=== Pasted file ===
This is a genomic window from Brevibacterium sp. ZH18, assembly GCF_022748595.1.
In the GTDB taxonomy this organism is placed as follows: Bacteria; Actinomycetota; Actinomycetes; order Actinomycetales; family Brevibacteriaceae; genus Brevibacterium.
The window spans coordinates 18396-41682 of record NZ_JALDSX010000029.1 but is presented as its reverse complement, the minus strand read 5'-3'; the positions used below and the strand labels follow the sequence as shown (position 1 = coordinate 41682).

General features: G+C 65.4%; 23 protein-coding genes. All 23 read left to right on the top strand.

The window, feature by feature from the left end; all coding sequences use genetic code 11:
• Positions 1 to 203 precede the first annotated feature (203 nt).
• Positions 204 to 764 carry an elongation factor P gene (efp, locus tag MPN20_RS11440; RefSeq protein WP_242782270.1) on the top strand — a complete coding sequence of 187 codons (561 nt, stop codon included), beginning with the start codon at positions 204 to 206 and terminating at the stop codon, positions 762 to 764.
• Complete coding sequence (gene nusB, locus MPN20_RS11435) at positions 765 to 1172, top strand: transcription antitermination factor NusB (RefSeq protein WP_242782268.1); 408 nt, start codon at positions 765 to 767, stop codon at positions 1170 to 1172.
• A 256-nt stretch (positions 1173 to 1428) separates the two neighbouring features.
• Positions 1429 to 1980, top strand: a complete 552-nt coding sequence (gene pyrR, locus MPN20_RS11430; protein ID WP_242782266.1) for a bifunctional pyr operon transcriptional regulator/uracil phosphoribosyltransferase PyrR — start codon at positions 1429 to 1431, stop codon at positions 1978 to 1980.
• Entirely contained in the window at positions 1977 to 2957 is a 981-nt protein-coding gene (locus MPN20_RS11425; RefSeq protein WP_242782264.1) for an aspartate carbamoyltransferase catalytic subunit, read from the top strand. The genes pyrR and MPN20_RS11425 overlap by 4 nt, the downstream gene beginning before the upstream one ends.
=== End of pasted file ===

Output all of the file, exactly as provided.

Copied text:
This is a genomic window from Brevibacterium sp. ZH18, assembly GCF_022748595.1.
In the GTDB taxonomy this organism is placed as follows: Bacteria; Actinomycetota; Actinomycetes; order Actinomycetales; family Brevibacteriaceae; genus Brevibacterium.
The window spans coordinates 18396-41682 of record NZ_JALDSX010000029.1 but is presented as its reverse complement, the minus strand read 5'-3'; the positions used below and the strand labels follow the sequence as shown (position 1 = coordinate 41682).

General features: G+C 65.4%; 23 protein-coding genes. All 23 read left to right on the top strand.

The window, feature by feature from the left end; all coding sequences use genetic code 11:
• Positions 1 to 203 precede the first annotated feature (203 nt).
• Positions 204 to 764 carry an elongation factor P gene (efp, locus tag MPN20_RS11440; RefSeq protein WP_242782270.1) on the top strand — a complete coding sequence of 187 codons (561 nt, stop codon included), beginning with the start codon at positions 204 to 206 and terminating at the stop codon, positions 762 to 764.
• Complete coding sequence (gene nusB, locus MPN20_RS11435) at positions 765 to 1172, top strand: transcription antitermination factor NusB (RefSeq protein WP_242782268.1); 408 nt, start codon at positions 765 to 767, stop codon at positions 1170 to 1172.
• A 256-nt stretch (positions 1173 to 1428) separates the two neighbouring features.
• Positions 1429 to 1980, top strand: a complete 552-nt coding sequence (gene pyrR, locus MPN20_RS11430; protein ID WP_242782266.1) for a bifunctional pyr operon transcriptional regulator/uracil phosphoribosyltransferase PyrR — start codon at positions 1429 to 1431, stop codon at positions 1978 to 1980.
• Entirely contained in the window at positions 1977 to 2957 is a 981-nt protein-coding gene (locus MPN20_RS11425; RefSeq protein WP_242782264.1) for an aspartate carbamoyltransferase catalytic subunit, read from the top strand. The genes pyrR and MPN20_RS11425 overlap by 4 nt, the downstream gene beginning before the upstream one ends.